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The best restaurants in Soho
A small, unshowy restaurant that’s made a name for itself with a short but perfectly formed menu and an easy-going conviviality. Dishes are seasonal and it’s good value for money. Tables are closely packed and in the evening it can get noisy, but otherwise it’s hard to fault the place. Adept, friendly staff are a further plus. If you can’t handle the no-booking policy at dinner, bookings are accepted for lunch.
Specialising can sometimes be little more than a gimmick, a way of saying ‘look at me!’ to trend-chasing food groupies. Balls & Company is in a different league. This is a proper restaurant, with a highly skilled chef, that happens to specialise in meatballs. Or, more accurately, balls, as they’re not all meat. Chef-owner Bonny Porter was a finalist in Australian ‘MasterChef’ in 2012. So it’s probably not surprising that her take on meatballs is international in outlook. And there's an outstanding cocktail bar, Company Below, in the basement.
Alan Yau's Turkish pizza place is on two levels. Sit on the ground floor if you want pizza action, as the chefs lunge in and out of the the huge pizza oven with their wooden peels; head for the first floor if you’d like more space. near Piccadilly Circus. The excellent pizza would not be out of place in Istanbul, but Babaji also covers many Turkish signature dishes. For anyone making a night of it, there’s even a list of good Turkish wines.
Though based on Taiwanese street food dishes, the kitchen pushes far beyond those boundaries. The restaurant’s name derives from gua bao: fluffy white steamed buns, in this case filled with braised pork, sprinkled with peanut powder. Other sorts of bao (bun) are more slider-like. Yet buns are only half the story. Xiao chi (small eats) are given equal prominence, and the drinks list (sakés, artisanal ciders, well-matched beers, chilled foam tea and hot oolong teas) is distinguished.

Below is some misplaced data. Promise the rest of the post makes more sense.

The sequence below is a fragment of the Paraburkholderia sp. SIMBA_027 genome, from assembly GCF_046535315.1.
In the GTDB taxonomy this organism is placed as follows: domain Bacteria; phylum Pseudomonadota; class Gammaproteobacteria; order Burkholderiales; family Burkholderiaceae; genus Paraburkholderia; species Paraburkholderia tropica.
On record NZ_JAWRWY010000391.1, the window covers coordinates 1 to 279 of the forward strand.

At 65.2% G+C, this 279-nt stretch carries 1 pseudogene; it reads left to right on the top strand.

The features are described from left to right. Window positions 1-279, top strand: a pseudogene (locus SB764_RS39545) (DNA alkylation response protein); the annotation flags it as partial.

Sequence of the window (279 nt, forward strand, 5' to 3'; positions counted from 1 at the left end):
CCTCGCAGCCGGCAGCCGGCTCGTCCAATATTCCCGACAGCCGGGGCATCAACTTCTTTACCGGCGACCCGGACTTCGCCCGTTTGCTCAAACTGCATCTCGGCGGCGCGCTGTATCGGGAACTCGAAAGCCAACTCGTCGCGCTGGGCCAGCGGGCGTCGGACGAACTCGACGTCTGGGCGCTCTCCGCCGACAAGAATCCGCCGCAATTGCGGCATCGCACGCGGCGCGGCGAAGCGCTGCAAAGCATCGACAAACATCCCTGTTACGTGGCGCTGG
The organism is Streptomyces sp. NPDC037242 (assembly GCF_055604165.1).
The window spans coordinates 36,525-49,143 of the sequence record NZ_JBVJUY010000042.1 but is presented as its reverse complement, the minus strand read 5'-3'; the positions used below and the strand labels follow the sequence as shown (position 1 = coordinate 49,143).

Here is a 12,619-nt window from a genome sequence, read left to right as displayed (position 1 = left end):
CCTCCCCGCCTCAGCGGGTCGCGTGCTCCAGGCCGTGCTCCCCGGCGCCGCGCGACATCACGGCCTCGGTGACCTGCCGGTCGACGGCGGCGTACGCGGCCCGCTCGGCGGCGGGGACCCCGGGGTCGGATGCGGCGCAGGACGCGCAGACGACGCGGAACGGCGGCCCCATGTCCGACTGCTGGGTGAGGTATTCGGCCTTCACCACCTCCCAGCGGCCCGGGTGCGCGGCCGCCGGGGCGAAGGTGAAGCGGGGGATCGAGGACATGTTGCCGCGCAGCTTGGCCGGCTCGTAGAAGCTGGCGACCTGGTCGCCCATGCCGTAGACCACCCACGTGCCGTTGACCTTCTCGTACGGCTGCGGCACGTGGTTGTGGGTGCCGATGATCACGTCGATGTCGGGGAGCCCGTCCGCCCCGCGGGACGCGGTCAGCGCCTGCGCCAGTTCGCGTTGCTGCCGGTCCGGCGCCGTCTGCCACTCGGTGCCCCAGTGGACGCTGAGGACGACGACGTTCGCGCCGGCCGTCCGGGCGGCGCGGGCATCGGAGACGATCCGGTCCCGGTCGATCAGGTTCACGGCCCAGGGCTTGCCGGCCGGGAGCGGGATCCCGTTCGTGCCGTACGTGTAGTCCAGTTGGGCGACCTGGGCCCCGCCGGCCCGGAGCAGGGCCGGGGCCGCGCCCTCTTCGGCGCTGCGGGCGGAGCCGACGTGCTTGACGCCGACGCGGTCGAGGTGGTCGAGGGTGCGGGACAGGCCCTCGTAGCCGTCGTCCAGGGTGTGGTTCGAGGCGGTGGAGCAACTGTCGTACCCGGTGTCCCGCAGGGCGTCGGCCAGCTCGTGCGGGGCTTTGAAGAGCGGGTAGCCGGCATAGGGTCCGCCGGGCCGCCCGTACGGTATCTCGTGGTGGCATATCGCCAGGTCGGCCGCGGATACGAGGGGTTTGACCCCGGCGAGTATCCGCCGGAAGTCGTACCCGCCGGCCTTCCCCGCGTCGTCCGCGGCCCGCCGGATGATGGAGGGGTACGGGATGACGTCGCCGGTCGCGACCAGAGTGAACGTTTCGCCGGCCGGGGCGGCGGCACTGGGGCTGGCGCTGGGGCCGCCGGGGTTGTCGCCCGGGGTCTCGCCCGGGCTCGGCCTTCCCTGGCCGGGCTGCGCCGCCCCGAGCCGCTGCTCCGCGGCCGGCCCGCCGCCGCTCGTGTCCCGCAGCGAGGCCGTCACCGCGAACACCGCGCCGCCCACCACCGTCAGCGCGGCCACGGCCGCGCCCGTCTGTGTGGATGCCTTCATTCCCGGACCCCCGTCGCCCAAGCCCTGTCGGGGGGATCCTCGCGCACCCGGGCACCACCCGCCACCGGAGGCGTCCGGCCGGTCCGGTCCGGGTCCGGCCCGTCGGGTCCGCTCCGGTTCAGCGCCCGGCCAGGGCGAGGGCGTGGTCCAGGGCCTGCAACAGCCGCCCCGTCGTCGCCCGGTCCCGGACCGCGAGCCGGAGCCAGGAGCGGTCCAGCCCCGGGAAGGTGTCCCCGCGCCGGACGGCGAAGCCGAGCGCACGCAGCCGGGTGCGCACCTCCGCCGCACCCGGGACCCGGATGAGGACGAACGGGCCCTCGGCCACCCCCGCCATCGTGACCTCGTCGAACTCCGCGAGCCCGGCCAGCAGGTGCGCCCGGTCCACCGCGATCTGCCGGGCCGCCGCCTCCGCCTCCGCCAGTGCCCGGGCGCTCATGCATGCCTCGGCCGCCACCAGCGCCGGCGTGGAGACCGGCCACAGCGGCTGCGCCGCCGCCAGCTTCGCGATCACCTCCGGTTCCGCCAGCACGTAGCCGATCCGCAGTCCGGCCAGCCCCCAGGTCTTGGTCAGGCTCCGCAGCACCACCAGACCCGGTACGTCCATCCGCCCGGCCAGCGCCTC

Accept it: there will be a queue. Bookings aren’t taken and hopeful diners can expect to wait at least an hour, any evening of the week. Yet seldom does anyone leave Barrafina disappointed. The place is part restaurant, part theatre. Nibbles and drinks are served as you wait – service is excellent. The chefs, stars of their stage, shout out orders, grill, fry and plate up their creations. Barrafina’s menu is studded with Mallorcan and Catalan tapas dishes. And wines by the glass showcase some of Spain’s best modern winemaking.
The buzz is as important as the food at Jacob Kenedy and Victor Hugo’s enduringly popular restaurant. Dine at the bar and you’re in for a fun night, or afternoon – especially if you’re by the window. It’s the perfect perch from which to watch favourite actresses swan into the clamorous and less atmospheric rear dining room. The menu is a slightly confusing mix of small and large plates to share and, amid the noise, it can be unclear what you think you’ve ordered and at what point it might arrive. To drink, there’s an enticing selection of cocktails and an impressive all-Italian wine list.
Venue says: “Dine with us and enjoy live music! Our swinging house bands play six nights a week from 9.30pm (9pm on Sundays).”
Restaurateurs Chris Corbin and Jeremy King, creators of the Wolseley and the Delaunay, have struck gold with this grand art deco basement brasserie. It’s a huge set-up and attracts a mix of tourists, office types and couples. Affordable French staples are the big draw and set menus start at under a tenner for two courses. There can be hits and misses, in cooking and service, but on the whole this is a good place when you want a touch of glamour without paying glamorous prices. The house wine, priced at bargain basement rates, provides great value.